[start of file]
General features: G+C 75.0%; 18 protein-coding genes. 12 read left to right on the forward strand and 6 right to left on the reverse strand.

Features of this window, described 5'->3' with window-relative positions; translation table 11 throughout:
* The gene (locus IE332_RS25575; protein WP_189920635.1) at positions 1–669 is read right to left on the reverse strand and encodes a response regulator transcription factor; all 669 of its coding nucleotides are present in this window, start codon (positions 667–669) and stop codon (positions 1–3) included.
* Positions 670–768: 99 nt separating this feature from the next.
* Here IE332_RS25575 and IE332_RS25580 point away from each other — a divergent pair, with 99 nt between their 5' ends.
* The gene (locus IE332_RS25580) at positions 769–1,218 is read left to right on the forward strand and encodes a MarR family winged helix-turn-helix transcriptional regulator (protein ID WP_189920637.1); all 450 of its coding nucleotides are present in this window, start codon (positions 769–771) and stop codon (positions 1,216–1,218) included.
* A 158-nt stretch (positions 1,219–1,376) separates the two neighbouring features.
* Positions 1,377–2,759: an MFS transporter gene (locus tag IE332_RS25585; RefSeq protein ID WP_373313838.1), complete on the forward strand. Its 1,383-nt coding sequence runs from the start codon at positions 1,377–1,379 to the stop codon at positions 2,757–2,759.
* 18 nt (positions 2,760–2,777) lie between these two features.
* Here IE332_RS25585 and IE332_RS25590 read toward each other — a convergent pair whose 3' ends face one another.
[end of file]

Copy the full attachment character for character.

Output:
General features: G+C 75.0%; 18 protein-coding genes. 12 read left to right on the forward strand and 6 right to left on the reverse strand.

Features of this window, described 5'->3' with window-relative positions; translation table 11 throughout:
* The gene (locus IE332_RS25575; protein WP_189920635.1) at positions 1–669 is read right to left on the reverse strand and encodes a response regulator transcription factor; all 669 of its coding nucleotides are present in this window, start codon (positions 667–669) and stop codon (positions 1–3) included.
* Positions 670–768: 99 nt separating this feature from the next.
* Here IE332_RS25575 and IE332_RS25580 point away from each other — a divergent pair, with 99 nt between their 5' ends.
* The gene (locus IE332_RS25580) at positions 769–1,218 is read left to right on the forward strand and encodes a MarR family winged helix-turn-helix transcriptional regulator (protein ID WP_189920637.1); all 450 of its coding nucleotides are present in this window, start codon (positions 769–771) and stop codon (positions 1,216–1,218) included.
* A 158-nt stretch (positions 1,219–1,376) separates the two neighbouring features.
* Positions 1,377–2,759: an MFS transporter gene (locus tag IE332_RS25585; RefSeq protein ID WP_373313838.1), complete on the forward strand. Its 1,383-nt coding sequence runs from the start codon at positions 1,377–1,379 to the stop codon at positions 2,757–2,759.
* 18 nt (positions 2,760–2,777) lie between these two features.
* Here IE332_RS25585 and IE332_RS25590 read toward each other — a convergent pair whose 3' ends face one another.